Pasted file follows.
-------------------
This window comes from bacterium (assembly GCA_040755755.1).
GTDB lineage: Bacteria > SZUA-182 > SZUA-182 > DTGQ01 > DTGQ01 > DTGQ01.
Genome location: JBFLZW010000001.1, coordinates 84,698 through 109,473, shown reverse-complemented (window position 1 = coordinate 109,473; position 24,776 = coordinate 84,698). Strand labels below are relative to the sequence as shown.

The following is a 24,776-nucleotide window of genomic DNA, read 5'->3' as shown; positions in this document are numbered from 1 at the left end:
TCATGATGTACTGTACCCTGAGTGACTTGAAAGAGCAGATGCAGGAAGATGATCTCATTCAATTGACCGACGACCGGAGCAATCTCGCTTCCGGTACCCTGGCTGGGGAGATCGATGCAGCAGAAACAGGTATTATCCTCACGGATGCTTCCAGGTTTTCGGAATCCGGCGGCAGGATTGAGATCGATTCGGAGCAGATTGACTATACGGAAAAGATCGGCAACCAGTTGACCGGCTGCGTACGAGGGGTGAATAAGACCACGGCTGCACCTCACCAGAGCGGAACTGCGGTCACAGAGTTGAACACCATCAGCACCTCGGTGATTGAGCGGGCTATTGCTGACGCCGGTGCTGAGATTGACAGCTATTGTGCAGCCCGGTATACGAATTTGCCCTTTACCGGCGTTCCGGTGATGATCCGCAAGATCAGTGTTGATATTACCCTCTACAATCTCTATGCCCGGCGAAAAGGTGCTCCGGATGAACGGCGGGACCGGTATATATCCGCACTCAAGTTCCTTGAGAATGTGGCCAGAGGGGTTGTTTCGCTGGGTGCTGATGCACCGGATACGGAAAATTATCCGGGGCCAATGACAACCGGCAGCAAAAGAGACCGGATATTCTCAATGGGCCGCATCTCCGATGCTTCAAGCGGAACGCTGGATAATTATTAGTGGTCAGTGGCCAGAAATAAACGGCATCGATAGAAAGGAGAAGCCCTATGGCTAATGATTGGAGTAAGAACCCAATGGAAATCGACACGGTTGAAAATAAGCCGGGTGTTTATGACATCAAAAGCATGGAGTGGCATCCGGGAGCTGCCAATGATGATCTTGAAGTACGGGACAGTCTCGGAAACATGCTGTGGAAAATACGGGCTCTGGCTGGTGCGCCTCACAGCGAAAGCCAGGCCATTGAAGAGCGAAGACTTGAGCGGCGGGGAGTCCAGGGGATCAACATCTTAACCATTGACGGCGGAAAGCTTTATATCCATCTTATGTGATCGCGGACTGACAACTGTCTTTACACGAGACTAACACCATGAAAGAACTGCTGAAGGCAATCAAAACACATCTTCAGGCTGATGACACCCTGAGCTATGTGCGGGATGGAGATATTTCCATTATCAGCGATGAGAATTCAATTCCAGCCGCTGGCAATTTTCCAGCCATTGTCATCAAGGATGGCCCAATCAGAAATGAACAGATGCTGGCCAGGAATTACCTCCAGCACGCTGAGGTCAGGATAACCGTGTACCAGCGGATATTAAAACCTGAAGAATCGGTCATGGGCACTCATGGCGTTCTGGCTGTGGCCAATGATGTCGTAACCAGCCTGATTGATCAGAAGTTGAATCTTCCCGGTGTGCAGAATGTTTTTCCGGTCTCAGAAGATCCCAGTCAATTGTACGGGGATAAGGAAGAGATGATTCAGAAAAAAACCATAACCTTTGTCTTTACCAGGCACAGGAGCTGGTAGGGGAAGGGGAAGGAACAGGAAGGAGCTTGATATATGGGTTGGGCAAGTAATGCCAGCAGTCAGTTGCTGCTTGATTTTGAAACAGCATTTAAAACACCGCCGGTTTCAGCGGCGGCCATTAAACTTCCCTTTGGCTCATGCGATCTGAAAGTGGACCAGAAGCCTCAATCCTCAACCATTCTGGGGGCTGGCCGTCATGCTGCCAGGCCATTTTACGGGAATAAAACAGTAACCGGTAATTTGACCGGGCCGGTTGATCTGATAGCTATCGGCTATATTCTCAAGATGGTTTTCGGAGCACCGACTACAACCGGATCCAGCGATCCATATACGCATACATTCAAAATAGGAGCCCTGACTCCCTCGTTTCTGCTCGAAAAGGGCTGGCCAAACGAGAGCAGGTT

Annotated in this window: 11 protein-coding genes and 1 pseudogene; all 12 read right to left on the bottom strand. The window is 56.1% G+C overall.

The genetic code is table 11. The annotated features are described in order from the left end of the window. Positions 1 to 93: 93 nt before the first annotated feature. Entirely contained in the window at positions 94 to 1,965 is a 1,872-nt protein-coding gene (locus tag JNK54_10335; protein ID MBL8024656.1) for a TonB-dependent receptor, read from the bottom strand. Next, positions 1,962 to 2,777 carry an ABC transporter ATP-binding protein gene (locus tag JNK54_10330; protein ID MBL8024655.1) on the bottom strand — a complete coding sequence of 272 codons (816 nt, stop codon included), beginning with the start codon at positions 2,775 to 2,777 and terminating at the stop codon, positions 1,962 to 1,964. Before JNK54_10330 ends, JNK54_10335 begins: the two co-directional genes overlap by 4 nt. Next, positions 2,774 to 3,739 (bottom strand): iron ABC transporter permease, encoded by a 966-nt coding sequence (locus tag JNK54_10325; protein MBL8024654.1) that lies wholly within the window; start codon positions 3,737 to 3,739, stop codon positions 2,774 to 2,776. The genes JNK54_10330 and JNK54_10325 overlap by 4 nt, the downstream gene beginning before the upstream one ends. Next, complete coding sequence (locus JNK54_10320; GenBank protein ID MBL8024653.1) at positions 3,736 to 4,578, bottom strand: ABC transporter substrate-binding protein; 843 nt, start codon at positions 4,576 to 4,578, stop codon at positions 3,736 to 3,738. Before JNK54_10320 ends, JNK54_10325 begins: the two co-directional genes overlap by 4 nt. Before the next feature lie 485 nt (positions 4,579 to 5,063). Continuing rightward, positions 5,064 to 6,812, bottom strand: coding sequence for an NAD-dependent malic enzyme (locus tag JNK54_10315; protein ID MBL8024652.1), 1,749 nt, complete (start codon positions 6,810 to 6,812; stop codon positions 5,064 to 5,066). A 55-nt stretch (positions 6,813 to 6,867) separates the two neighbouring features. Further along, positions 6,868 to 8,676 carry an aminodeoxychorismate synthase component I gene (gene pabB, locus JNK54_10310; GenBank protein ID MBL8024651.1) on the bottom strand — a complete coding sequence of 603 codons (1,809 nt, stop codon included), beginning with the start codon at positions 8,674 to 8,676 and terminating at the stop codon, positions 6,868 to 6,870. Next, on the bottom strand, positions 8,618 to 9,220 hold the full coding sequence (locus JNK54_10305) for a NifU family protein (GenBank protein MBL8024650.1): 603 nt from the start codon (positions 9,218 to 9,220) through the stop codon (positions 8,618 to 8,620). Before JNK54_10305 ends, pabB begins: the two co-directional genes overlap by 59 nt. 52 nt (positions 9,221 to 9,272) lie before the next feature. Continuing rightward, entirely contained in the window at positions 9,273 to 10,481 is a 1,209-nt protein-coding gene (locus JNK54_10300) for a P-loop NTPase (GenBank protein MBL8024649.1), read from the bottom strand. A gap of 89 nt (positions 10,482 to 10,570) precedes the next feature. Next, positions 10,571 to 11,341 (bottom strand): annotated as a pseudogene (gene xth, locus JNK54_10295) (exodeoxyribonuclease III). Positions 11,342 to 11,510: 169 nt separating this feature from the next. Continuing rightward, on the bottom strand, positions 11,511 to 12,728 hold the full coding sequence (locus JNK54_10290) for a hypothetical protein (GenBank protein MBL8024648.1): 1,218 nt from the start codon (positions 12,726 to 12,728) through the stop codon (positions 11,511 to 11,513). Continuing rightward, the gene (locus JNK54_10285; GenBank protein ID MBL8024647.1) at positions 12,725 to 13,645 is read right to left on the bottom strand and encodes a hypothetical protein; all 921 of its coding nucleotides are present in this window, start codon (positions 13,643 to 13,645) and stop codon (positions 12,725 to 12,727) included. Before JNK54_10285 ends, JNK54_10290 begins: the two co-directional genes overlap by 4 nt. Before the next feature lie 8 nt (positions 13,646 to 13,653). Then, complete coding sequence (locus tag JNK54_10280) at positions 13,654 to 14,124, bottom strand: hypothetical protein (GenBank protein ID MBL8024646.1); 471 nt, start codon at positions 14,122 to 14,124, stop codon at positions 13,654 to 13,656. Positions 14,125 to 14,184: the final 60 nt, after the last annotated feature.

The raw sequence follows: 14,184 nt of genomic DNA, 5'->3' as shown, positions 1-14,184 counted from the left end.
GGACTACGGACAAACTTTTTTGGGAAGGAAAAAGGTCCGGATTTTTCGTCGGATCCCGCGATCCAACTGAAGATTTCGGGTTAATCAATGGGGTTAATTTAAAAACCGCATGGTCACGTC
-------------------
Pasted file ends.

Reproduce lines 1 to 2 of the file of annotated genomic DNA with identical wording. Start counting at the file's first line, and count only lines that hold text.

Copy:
This window comes from bacterium (assembly GCA_040755755.1).
GTDB lineage: Bacteria > SZUA-182 > SZUA-182 > DTGQ01 > DTGQ01 > DTGQ01.